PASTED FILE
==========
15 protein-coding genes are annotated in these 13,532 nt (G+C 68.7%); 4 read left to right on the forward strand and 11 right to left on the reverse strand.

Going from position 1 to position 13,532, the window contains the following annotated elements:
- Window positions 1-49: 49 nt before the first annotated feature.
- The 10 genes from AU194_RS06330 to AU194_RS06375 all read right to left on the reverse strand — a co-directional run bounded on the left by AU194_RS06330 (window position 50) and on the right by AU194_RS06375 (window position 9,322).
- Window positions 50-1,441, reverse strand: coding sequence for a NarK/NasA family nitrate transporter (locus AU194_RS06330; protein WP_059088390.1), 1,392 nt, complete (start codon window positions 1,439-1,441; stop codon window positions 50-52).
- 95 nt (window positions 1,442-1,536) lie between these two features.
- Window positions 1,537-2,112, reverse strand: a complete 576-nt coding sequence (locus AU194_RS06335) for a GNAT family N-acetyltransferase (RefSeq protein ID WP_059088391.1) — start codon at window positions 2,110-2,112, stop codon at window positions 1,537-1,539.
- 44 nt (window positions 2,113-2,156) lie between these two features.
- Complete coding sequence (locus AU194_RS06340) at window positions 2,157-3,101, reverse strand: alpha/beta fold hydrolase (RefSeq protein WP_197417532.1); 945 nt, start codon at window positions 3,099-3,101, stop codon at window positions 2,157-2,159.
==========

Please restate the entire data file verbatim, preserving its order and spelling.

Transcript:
15 protein-coding genes are annotated in these 13,532 nt (G+C 68.7%); 4 read left to right on the forward strand and 11 right to left on the reverse strand.

Going from position 1 to position 13,532, the window contains the following annotated elements:
- Window positions 1-49: 49 nt before the first annotated feature.
- The 10 genes from AU194_RS06330 to AU194_RS06375 all read right to left on the reverse strand — a co-directional run bounded on the left by AU194_RS06330 (window position 50) and on the right by AU194_RS06375 (window position 9,322).
- Window positions 50-1,441, reverse strand: coding sequence for a NarK/NasA family nitrate transporter (locus AU194_RS06330; protein WP_059088390.1), 1,392 nt, complete (start codon window positions 1,439-1,441; stop codon window positions 50-52).
- 95 nt (window positions 1,442-1,536) lie between these two features.
- Window positions 1,537-2,112, reverse strand: a complete 576-nt coding sequence (locus AU194_RS06335) for a GNAT family N-acetyltransferase (RefSeq protein ID WP_059088391.1) — start codon at window positions 2,110-2,112, stop codon at window positions 1,537-1,539.
- 44 nt (window positions 2,113-2,156) lie between these two features.
- Complete coding sequence (locus AU194_RS06340) at window positions 2,157-3,101, reverse strand: alpha/beta fold hydrolase (RefSeq protein WP_197417532.1); 945 nt, start codon at window positions 3,099-3,101, stop codon at window positions 2,157-2,159.